To appropriately disclose, I respect both MG Siegler and Joshua Topolsky. Siegler for his shrewd thoughts, strong positions, and exceptional foresight; Topolsky for his undying commitment to gadgetry, and role as a leader in independent media. But, this Galaxy Nexus, ICS, iOS, iPhone 4S, class-warfare, german automaker, occupational, bourgeois hoopla is just shit.
To contextualize, Topolsky took offense to this chunk of MG Siegler’s review of the Galaxy Nexus from an iPhone lover’s perspective
Unfortunately, the system still lacks much of the fine polish that iOS users enjoy. The majority of Android users will probably think such criticism is bullshit, but that has always been the case. I imagine it’s probably hard for a Mercedes owner to describe to a Honda owner how attention to detail makes their driving experience better when both machines get them from point A to point B. As a Honda owner myself, I’m not sure I would buy it — I’d have to experience it to understand it, I imagine. And most Android lovers are not going to spend enough time with iOS to fully appreciate the differences.
He contests that Siegler’s metaphor generates a “pompous, privileged, insulting, and myopic viewpoint which reeks of class warfare — and it is indicative of a growing sentiment I see amongst people in the tech community.”
Siegler fired back on his personal blog where he brings up some good points, but it’s slightly irrelevant.
What Topolsky argues has nothing to do with phones, or software or anything to such a point—it has to do with the assumed entitlement packaged with purchases. In the Verge’s video podcast today, Josh tried to make the point clear that what he was trying to explicate upon is the concept that people couldn’t and shouldn’t be lumped into one of two categories. He cited republican vs. democrat, iOS vs Android, 99% vs 1%, etc. While these do pose excellent questions of political theory; sociology; economics; and, perhaps, anthropology, they hardly have to do with the issue at the foundation level: which phone, between the iPhone 4S and the Galaxy Nexus—at this point in time—is best.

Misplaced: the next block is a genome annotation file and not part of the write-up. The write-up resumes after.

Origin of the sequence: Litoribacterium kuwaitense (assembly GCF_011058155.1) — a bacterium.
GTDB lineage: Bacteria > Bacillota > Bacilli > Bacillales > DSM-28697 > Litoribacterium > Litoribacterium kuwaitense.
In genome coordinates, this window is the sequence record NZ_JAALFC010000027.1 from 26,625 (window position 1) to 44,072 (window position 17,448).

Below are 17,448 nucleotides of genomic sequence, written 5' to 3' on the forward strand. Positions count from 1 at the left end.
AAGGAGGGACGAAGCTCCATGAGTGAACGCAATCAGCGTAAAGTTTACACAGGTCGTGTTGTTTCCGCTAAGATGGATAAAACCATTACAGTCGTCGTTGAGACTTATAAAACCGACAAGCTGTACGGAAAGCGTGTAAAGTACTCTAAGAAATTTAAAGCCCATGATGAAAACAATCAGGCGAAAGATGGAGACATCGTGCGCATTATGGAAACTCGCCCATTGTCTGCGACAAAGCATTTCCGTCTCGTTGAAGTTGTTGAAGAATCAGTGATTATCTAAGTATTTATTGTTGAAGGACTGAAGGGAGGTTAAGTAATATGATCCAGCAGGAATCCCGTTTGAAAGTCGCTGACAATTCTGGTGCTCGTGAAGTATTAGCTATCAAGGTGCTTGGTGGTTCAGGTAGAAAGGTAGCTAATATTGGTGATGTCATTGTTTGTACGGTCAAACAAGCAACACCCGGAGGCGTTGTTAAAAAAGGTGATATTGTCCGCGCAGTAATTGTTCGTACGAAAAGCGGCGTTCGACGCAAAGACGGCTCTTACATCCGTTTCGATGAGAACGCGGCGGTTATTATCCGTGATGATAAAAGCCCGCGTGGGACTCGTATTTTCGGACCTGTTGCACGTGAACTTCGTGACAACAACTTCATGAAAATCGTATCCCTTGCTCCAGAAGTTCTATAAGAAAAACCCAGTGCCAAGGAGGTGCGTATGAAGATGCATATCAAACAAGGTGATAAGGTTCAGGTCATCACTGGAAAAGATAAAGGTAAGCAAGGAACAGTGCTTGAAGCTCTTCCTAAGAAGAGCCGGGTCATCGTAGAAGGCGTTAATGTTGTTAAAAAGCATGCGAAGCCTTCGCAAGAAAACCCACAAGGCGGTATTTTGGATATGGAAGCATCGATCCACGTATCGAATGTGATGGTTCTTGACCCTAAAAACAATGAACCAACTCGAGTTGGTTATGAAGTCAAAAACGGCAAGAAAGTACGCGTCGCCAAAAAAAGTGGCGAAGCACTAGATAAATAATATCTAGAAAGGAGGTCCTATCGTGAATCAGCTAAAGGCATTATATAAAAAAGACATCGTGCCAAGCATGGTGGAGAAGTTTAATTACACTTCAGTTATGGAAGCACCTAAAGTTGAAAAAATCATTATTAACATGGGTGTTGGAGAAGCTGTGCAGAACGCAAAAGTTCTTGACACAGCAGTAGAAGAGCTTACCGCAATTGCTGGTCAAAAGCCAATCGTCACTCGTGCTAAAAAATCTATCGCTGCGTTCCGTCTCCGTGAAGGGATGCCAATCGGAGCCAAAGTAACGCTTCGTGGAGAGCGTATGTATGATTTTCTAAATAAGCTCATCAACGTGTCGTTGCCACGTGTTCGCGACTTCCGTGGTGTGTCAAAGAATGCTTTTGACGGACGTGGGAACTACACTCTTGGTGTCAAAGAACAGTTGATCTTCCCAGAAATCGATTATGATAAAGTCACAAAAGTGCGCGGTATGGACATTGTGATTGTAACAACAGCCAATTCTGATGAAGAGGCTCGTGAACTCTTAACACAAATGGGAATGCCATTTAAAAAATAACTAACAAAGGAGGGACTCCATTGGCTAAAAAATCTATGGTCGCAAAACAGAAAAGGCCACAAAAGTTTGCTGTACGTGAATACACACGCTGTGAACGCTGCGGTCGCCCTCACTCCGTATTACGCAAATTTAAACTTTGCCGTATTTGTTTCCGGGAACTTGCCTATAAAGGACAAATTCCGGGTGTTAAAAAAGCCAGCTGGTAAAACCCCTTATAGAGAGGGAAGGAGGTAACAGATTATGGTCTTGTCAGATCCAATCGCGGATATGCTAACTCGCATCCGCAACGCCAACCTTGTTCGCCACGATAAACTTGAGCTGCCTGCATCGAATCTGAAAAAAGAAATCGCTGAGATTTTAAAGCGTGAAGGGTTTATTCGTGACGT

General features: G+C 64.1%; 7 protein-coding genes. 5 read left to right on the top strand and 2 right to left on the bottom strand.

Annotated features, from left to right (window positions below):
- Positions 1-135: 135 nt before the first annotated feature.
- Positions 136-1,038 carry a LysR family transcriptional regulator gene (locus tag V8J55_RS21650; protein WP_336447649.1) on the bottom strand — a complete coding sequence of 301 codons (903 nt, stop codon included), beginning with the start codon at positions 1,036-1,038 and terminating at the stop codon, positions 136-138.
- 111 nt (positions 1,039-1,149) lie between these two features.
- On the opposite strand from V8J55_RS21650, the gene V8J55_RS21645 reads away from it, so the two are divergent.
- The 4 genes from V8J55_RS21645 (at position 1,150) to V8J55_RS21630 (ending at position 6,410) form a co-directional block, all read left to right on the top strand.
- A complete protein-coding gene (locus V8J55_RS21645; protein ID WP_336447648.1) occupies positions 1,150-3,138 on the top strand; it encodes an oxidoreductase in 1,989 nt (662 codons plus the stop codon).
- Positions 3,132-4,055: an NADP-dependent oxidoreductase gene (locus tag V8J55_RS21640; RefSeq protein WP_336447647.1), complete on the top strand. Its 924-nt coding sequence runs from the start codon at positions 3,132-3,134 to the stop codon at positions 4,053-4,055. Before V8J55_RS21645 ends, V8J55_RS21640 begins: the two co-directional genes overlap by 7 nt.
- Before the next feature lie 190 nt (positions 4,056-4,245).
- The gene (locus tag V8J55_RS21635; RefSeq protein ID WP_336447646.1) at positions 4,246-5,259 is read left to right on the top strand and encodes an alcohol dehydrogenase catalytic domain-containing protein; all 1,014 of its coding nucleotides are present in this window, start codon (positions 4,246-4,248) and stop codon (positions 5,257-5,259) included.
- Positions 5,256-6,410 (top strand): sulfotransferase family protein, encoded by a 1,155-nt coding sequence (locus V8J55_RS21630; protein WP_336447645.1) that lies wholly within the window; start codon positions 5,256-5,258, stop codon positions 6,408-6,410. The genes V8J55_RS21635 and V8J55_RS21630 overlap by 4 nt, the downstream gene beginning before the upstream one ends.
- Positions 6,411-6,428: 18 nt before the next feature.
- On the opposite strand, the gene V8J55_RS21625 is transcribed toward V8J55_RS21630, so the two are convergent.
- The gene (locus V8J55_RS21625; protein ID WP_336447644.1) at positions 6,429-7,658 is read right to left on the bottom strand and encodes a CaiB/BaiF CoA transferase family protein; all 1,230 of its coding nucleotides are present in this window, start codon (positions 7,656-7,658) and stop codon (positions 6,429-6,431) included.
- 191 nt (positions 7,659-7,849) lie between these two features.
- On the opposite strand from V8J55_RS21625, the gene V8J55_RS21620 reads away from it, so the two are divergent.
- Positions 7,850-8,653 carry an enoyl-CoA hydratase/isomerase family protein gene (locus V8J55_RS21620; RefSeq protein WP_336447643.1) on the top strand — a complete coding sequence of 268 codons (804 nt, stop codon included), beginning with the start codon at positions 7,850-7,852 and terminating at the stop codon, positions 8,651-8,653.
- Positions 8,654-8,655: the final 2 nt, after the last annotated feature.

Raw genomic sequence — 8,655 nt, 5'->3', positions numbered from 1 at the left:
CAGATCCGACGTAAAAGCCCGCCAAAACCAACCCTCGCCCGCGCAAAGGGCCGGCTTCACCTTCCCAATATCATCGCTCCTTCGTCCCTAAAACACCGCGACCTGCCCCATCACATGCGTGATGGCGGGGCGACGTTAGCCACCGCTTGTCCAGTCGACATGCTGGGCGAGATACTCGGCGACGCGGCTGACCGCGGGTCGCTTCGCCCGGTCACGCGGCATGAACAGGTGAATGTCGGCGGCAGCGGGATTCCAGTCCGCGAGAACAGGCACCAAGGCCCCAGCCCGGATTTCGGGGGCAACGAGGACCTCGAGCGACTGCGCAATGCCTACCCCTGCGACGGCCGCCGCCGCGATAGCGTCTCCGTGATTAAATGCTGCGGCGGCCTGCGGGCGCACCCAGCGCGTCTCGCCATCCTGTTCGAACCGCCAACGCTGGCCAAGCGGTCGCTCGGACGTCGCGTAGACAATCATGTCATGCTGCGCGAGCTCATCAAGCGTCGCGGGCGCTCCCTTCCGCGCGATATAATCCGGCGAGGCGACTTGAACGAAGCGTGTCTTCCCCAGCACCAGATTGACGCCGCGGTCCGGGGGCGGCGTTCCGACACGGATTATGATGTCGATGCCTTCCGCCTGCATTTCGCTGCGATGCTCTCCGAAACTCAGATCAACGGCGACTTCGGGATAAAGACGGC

So, let’s say Siegler’s metaphor is shit—I don’t believe it is, but metaphors only go so far, sometimes you have to address the issues on their own ground. If the metaphor is gone, then what’s left is his final statement from that exerpt of the text: “most Android lovers are not going to spend enough time with iOS to fully appreciate the differences.”
This makes sense not because Android users are ignorant people who live in enclaved society scorning passersby, but because the general population of the electrically inclined world doesn’t switch phones more than once every two years. Simple. Precise.
The reason people don’t switch isn’t due to steadfast two-year contracts with iOS or Android (WIndows Phone, Blackberry, Symbian, etc.) but because that is how the carriers in the US operate. Why? Because they make money this way.
The importance of carrier debunks both of their points that one phone over the other could be a luxury item. Whether it’s $199 for a base iPhone 4S or $299 for a Galaxy Nexus, the mass quantity of currency is spent on the plan provided by the tele-giant. A $100 difference is nothing. It’s $4.17 per month over the life of the contract. That is not a luxury distinction.
What is so beautiful about the smartphone market today, is that, for a relatively affordable price, people can choose what type of experience they want. There is no better iPhone privileged people have access to—the president picks up the same iPhone that you, the regular ol’ consumer, do. Just because one might feel entitled walking into the über bauhaus Apple stores to chat with elitist “geniuses” doesn’t mean they are suddenly dealing in luxury goods inaccessible to “normal” people.
What I believe Siegler was trying to get at with his metaphor deals with the fluency of experience within the products. The vertical integration, from concept to product, that Apple has creates a seamless, tight, and closed product like the iPhone. Google’s role as a suave yet efficient software company interacting with hardware manufacturers creates a robust, but fragmented, product like the Galaxy Nexus.
When you address the products for what they are, all the background shit-flinging fades away. It’s a matter of comparing the continuum of experience—the fluency of use—between the phones. Right now, Apple provides a better experience.
Calling all computer geniuses, I love the idea of open. Many great technologies exist today because people had the wit and fervor to create what they wanted using the tools they had. I encourage more people to develop for android and show that in spite of fragmentation, they can embrace the platform’s strengths and create applications and APIs that make people’s lives more fluent. It’s just not the case not. ICS might entice devs, but those arguing that the open platform is better aren’t backing their yells up with exquisite products.
Android developers, buckle down and kick some ass. For now, viva la iPhone.